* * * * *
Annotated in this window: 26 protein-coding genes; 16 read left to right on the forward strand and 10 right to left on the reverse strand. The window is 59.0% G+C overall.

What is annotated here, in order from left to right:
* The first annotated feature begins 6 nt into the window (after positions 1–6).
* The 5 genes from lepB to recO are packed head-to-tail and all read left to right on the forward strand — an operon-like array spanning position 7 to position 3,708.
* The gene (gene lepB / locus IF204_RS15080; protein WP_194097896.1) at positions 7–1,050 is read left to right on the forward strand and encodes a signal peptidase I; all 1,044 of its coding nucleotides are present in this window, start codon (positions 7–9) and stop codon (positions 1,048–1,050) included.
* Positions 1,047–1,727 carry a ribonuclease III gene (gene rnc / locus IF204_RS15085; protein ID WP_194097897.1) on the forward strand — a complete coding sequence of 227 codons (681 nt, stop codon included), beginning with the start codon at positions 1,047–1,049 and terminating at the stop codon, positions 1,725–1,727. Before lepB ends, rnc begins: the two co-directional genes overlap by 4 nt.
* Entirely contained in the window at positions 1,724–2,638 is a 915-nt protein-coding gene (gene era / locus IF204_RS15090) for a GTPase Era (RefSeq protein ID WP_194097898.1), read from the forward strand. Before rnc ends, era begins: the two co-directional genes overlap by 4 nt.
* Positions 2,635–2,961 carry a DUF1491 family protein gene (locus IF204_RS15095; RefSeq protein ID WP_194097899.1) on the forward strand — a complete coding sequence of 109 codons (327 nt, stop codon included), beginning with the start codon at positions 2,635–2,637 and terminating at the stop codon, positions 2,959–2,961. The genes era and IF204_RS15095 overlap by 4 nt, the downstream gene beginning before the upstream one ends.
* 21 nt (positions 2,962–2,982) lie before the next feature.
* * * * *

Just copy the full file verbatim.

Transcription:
Annotated in this window: 26 protein-coding genes; 16 read left to right on the forward strand and 10 right to left on the reverse strand. The window is 59.0% G+C overall.

What is annotated here, in order from left to right:
* The first annotated feature begins 6 nt into the window (after positions 1–6).
* The 5 genes from lepB to recO are packed head-to-tail and all read left to right on the forward strand — an operon-like array spanning position 7 to position 3,708.
* The gene (gene lepB / locus IF204_RS15080; protein WP_194097896.1) at positions 7–1,050 is read left to right on the forward strand and encodes a signal peptidase I; all 1,044 of its coding nucleotides are present in this window, start codon (positions 7–9) and stop codon (positions 1,048–1,050) included.
* Positions 1,047–1,727 carry a ribonuclease III gene (gene rnc / locus IF204_RS15085; protein ID WP_194097897.1) on the forward strand — a complete coding sequence of 227 codons (681 nt, stop codon included), beginning with the start codon at positions 1,047–1,049 and terminating at the stop codon, positions 1,725–1,727. Before lepB ends, rnc begins: the two co-directional genes overlap by 4 nt.
* Entirely contained in the window at positions 1,724–2,638 is a 915-nt protein-coding gene (gene era / locus IF204_RS15090) for a GTPase Era (RefSeq protein ID WP_194097898.1), read from the forward strand. Before rnc ends, era begins: the two co-directional genes overlap by 4 nt.
* Positions 2,635–2,961 carry a DUF1491 family protein gene (locus IF204_RS15095; RefSeq protein ID WP_194097899.1) on the forward strand — a complete coding sequence of 109 codons (327 nt, stop codon included), beginning with the start codon at positions 2,635–2,637 and terminating at the stop codon, positions 2,959–2,961. The genes era and IF204_RS15095 overlap by 4 nt, the downstream gene beginning before the upstream one ends.
* 21 nt (positions 2,962–2,982) lie before the next feature.